Negative concord in the language of British adults and teenagers
Negative concord (NC) (e.g. I don’t know nobody in Havering) has been the focus of a considerable number of diachronic as well as sociolinguistic studies, mainly in terms of its pervasiveness in the most common varieties of English. This paper contributes to the existing literature on the topic by examining NC in the language of British adults and teenagers. The findings, based on the analysis of data from three comparable adult and teenager corpora, indicate that: (i) NC is much more frequent in teenagers than in adults; (ii) the language of teenagers shows a wider variety of NC patterns than that of adults; (iii) the number of multiple negatives (e.g. I don’t want nothing to do with you no more) is not as common as expected, and they are found mainly in the expression of teenagers; (iv) pragmatically speaking, NC structures may be used to accentuate a negative meaning, although they are often equivalent to single negatives.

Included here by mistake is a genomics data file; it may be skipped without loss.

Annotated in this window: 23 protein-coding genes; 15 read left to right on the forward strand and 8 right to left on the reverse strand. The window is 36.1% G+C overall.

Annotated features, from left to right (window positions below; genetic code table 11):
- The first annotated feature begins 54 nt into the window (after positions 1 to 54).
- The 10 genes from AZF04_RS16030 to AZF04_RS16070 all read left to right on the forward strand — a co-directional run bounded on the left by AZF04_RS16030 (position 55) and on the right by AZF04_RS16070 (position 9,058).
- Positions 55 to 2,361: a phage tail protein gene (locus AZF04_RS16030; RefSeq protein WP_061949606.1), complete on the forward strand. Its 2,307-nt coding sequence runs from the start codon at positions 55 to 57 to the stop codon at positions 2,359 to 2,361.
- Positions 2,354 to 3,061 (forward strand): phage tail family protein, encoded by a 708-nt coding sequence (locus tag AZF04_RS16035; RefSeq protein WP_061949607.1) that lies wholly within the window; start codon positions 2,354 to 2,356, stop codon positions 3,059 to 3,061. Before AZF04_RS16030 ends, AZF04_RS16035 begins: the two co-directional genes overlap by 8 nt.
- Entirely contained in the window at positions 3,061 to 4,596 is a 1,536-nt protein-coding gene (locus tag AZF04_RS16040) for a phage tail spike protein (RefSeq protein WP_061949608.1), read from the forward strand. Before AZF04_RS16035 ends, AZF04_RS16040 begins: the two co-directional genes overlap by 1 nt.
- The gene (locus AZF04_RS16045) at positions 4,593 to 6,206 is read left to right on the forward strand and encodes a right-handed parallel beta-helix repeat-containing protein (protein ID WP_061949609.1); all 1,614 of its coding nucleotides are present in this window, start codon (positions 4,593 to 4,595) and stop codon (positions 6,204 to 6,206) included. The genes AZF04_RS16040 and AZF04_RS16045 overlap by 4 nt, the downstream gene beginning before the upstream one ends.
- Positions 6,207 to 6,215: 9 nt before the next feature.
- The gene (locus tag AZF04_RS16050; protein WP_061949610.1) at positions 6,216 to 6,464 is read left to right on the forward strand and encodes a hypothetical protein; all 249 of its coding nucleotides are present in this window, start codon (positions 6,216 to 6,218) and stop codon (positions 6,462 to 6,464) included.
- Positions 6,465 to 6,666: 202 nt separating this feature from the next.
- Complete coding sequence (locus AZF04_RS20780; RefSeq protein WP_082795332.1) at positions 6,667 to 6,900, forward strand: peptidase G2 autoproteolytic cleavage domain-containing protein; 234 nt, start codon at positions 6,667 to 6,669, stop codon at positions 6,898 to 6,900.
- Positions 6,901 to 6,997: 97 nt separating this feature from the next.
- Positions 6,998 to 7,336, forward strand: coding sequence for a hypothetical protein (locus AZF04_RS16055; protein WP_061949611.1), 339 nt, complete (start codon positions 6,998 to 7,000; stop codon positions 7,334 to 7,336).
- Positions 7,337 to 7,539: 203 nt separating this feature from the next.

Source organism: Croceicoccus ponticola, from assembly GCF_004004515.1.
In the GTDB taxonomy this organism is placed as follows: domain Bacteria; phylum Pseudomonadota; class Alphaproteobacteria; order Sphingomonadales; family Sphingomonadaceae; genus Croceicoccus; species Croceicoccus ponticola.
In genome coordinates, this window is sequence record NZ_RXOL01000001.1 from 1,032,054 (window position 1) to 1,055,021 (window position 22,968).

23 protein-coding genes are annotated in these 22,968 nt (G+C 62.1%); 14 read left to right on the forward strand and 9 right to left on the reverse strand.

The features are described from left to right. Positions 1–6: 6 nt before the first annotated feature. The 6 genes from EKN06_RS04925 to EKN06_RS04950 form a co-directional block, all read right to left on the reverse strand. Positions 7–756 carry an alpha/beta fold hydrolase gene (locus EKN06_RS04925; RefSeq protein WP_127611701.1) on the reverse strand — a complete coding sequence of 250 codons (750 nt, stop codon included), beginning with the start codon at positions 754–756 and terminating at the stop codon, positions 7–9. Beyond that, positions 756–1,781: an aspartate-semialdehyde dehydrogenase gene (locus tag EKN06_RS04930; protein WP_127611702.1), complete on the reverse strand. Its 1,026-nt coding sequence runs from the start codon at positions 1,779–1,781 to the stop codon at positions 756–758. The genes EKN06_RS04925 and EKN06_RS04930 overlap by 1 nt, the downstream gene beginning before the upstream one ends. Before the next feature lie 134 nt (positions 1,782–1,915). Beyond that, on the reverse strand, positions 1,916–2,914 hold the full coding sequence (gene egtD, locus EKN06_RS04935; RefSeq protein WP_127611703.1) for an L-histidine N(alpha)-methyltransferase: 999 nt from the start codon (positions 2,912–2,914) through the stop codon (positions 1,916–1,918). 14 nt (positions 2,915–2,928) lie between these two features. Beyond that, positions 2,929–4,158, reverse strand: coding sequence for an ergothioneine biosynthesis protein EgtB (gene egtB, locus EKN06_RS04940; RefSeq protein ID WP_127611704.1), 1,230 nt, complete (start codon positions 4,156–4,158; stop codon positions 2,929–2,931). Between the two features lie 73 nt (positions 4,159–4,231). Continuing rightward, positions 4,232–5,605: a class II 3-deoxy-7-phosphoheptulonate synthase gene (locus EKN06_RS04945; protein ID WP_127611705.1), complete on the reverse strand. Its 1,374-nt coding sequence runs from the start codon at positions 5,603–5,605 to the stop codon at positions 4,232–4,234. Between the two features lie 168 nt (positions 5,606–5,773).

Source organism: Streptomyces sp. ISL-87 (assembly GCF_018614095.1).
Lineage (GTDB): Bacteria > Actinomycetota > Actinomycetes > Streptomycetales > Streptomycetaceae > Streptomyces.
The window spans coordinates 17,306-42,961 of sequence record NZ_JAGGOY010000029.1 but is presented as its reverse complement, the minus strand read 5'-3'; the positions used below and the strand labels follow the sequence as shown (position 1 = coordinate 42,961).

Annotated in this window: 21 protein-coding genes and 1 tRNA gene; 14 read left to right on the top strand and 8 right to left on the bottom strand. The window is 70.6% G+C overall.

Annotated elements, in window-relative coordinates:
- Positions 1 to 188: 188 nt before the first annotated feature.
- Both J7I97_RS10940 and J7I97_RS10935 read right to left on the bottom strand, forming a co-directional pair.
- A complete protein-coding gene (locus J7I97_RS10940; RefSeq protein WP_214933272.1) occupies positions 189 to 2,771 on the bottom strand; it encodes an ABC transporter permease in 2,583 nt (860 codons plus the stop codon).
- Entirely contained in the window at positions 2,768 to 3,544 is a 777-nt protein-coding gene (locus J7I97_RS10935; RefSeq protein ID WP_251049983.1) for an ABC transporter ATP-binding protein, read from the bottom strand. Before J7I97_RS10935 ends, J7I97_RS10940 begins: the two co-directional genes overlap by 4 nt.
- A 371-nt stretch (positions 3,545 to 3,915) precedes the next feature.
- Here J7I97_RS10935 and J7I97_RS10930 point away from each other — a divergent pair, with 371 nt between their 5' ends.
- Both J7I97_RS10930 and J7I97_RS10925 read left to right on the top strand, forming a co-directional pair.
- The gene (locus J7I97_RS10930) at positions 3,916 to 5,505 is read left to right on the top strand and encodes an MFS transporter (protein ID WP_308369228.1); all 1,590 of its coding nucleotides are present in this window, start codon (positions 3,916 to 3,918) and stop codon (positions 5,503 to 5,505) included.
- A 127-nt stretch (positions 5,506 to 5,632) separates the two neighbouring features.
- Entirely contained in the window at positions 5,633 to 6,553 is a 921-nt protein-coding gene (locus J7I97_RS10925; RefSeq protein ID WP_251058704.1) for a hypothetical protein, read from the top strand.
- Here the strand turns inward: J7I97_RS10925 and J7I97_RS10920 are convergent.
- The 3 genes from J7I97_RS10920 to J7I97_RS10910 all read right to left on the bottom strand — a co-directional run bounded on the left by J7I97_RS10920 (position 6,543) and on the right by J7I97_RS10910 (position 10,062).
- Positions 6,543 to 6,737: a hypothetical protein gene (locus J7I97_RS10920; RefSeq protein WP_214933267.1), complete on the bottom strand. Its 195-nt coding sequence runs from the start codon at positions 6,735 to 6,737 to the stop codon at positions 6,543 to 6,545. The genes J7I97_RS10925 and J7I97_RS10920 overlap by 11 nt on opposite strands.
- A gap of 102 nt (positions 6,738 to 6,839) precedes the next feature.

- 2.Double/multiple negation and negative concord
- 5.1Frequency of negative concord structures in the language of London adults and teenagers
- 5.2Distribution of negators in NC structures
- 5.3Multiple negatives
- 5.4The influence of linguistic factors in the occurrence of NC structures
- 5.4.1Co-occurrence with other non-standard negatives (ain’t and third person singular present don’t)
- 5.4.2Clause subject
- 5.5Influencing sociolinguistic or external factors in the occurrence of NC structures
- 5.5.2Anglo versus non-Anglo origin
- 6.The pragmatics of NC structures
- 7.Summary and conclusions
Published online: 28 September 2017
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